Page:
The restrooms at High Point are locked, but when you ask at the desk they'll buzz you in, so at least you don't have to memorize a passcode or carry a key attached to a bookend.

Seems like a mostly residential neighborhood.

#21 bus.

South Park (SPL)
   8604 Eighth Ave S

There are always lots of children here, so expect talking, laughing, running, etc, but oddly there's little or no screaming.

At this branch, the head librarian is the prototype for all librarians everywhere. She's 50-something, always wears a long plain dress, glasses, and a stern expression. Even if you saw her at the hardware store, you'd know she's a librarian. 

She had an almost-magic moment here, though. A couple of black girls, maybe 3rd- or 4th-graders, were talking to each other, and one asked the other a homework-type question, something tedious that I've forgotten.

That archetype librarian was walking past, overheard, and stopped at their table to answer the question. As the three of them talked for a few minutes, one of the girls asked the librarian, "Are you the owner?"

She looked confused and said, "I don't understand."

"Do you own this place?"

"Well, nobody owns this place, really, or we all do. It's a public library." This was a concept the kids had never thought about, and the library lady explained it to them. As they understood what she was saying, I'll say again, it was almost magical. That's what libraries are.

Ask and someone on staff will buzz you into the restrooms. Twice when I've been buzzed in there was a homeless guy (same guy both times) partially stripped and washing himself, then drying himself with the Dyson. He's very polite, though, and clean.

The library is surrounded by apartment buildings on every side, but it's only a few blocks walk to "downtown South Park," a small but lively area with a coffee shop, taqueria, laundromat, etc.

#60 and #132 buses.

SouthWest (SPL)
   9010 35th Ave SW

It's fairly quiet here, but the floor is annoyingly criss-crossed with heat ducts and vents. There's nothing under the industrial carpeting except either concrete or ductways, and concrete sounds different than ductways, so when anyone's walking you'll hear footsteps that randomly go clomp-CLOMP-clomp-clomp-CLOMP. It's distracting and disconcerting, and never stops inside the library.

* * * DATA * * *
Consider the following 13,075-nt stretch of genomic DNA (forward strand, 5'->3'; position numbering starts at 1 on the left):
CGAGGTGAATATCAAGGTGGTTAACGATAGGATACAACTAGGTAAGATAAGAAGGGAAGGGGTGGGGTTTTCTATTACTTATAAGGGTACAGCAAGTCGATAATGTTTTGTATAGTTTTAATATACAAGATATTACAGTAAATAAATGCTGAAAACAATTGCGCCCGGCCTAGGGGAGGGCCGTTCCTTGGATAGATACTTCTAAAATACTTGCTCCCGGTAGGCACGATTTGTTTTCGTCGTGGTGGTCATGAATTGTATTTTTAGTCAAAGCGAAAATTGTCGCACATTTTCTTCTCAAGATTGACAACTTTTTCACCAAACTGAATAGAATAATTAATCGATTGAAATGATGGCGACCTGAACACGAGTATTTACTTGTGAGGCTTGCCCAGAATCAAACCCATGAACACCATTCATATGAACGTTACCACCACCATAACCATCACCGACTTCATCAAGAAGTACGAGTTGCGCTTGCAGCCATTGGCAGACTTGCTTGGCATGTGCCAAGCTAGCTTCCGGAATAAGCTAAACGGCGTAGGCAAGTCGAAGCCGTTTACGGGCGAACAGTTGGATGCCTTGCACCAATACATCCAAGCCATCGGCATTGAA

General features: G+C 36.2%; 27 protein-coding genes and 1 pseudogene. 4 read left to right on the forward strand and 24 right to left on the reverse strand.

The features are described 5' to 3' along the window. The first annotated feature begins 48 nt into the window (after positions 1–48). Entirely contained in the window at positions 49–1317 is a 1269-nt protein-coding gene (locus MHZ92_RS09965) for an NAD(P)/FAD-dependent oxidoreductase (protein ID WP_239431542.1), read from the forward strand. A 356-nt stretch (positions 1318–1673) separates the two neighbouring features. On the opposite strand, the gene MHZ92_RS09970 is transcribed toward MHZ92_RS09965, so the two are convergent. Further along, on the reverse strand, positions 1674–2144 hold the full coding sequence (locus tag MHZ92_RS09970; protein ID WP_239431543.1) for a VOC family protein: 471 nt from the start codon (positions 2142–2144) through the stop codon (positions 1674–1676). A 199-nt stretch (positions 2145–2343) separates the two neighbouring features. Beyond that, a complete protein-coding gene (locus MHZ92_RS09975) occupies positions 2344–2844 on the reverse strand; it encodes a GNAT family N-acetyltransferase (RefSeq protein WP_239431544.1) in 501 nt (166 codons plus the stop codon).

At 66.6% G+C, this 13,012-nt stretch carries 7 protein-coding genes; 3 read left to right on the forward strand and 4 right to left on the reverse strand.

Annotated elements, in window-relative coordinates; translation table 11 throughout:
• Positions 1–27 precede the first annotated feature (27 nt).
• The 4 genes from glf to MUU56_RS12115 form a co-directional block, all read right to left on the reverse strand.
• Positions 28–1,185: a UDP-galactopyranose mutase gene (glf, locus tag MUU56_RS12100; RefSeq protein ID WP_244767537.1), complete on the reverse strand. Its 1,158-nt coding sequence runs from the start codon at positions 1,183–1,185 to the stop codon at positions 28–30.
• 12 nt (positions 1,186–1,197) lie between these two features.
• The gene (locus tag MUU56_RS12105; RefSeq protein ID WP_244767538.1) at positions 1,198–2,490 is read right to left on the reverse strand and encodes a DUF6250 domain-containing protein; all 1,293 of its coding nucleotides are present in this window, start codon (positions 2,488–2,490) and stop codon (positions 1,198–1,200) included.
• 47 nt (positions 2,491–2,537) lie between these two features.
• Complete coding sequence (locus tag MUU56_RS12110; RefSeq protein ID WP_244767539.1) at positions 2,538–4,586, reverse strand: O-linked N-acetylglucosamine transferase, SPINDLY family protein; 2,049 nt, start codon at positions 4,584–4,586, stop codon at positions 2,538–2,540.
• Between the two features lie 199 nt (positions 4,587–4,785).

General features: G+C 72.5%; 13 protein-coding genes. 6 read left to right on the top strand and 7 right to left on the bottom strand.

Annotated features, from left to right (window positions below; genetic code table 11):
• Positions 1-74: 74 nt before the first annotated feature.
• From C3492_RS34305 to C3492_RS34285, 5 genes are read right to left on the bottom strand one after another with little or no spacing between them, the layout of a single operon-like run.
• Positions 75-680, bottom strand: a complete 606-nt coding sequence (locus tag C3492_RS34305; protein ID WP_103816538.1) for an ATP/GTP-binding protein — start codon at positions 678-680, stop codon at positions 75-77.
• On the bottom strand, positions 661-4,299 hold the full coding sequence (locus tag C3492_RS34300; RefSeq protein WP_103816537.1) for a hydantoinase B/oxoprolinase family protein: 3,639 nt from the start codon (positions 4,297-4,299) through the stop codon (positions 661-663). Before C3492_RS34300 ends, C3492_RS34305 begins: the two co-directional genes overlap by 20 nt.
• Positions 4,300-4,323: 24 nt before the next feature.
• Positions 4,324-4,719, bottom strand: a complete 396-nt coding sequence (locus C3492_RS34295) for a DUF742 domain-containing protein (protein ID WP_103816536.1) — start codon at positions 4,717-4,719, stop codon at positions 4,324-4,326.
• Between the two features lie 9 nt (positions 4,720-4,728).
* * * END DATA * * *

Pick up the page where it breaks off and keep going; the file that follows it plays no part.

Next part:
On the plus side, you can simply walk into the restrooms, clomp-CLOMP-CLOMP-clomp, through open doors, with no keys or security codes.

Bonus points because I got my SPL card at the SouthWest branch.

It's in a mixed residential/business neighborhood, and there's a good-looking fish'n'chips place across the street, but there's no menu posted in the window so I've never eaten there and never will.

#21 and C-line buses.

White Center (KCPL)
   1409 SW 107th St

This library is usually busy but doesn't seem to attract many screaming babies or laughing teenagers, so it's quite quiet. Sometimes it's so soundless you can hear that the building itself emits a low humming sound, like it's an idling car.

There's often an old Asian woman at a table near the back, with her husband and a young child I'd guess to be her granddaughter. She reads to the girl from English-language children's books but in a heavily-accented, halting voice, and occasionally the child corrects her pronunciation. Yeah, it's adorable. Some days they're not there, but when they are, it makes me feel almost patriotic.

There's open access to the restrooms, but the doors are always propped open and like I said, the library is very quiet, so everyone in the building can hear every plop, every drip, and especially every flush. The toilet has an oversensitive flush-sensor, so while pooping, every time you shift position, lean forward, reach for toilet paper, etc, the toilet auto-flushes again.

It might be just me, though. I never hear more than two or three flushes when anyone else is using the toilet.

When I poop there, though, it flushes half a dozen times during a quick and easy poop, and a difficult poop can be twenty flushes. Pretty soon the staff understandably thinks something's up, so a male staffer has been waiting in the men's room every time I've finished my sit-down business. It's not the ideal poop experience, so next time I'm there and feel the need, I might walk a block to Taco Bell, order a shitty burrito, and take my dump there.

This branch has weird tables, with a hole in the middle running the length of every table. It's perfect for accidentally letting pens, papers, and AC adapters plunge through.

It's in a fairly hopping neighborhood, so before or after a library visit you can go shopping at Saar's Super Saver or a convenience store, eat fast food or take a dump at Taco Bell, etc.

#120 bus, which is in the process of becoming the new H-line.

— — —

SPL is the Seattle Public Library, and KCPL is the King County Public Library, blanketing the suburbs. To patrons, the only difference is the library cards. I have one of each.

For a Civics class in sixth or seventh grade, I wrote a brilliant report proposing that the city and county library systems should be combined for efficiency's sake, but so far as I know nobody who matters has ever seriously suggested it.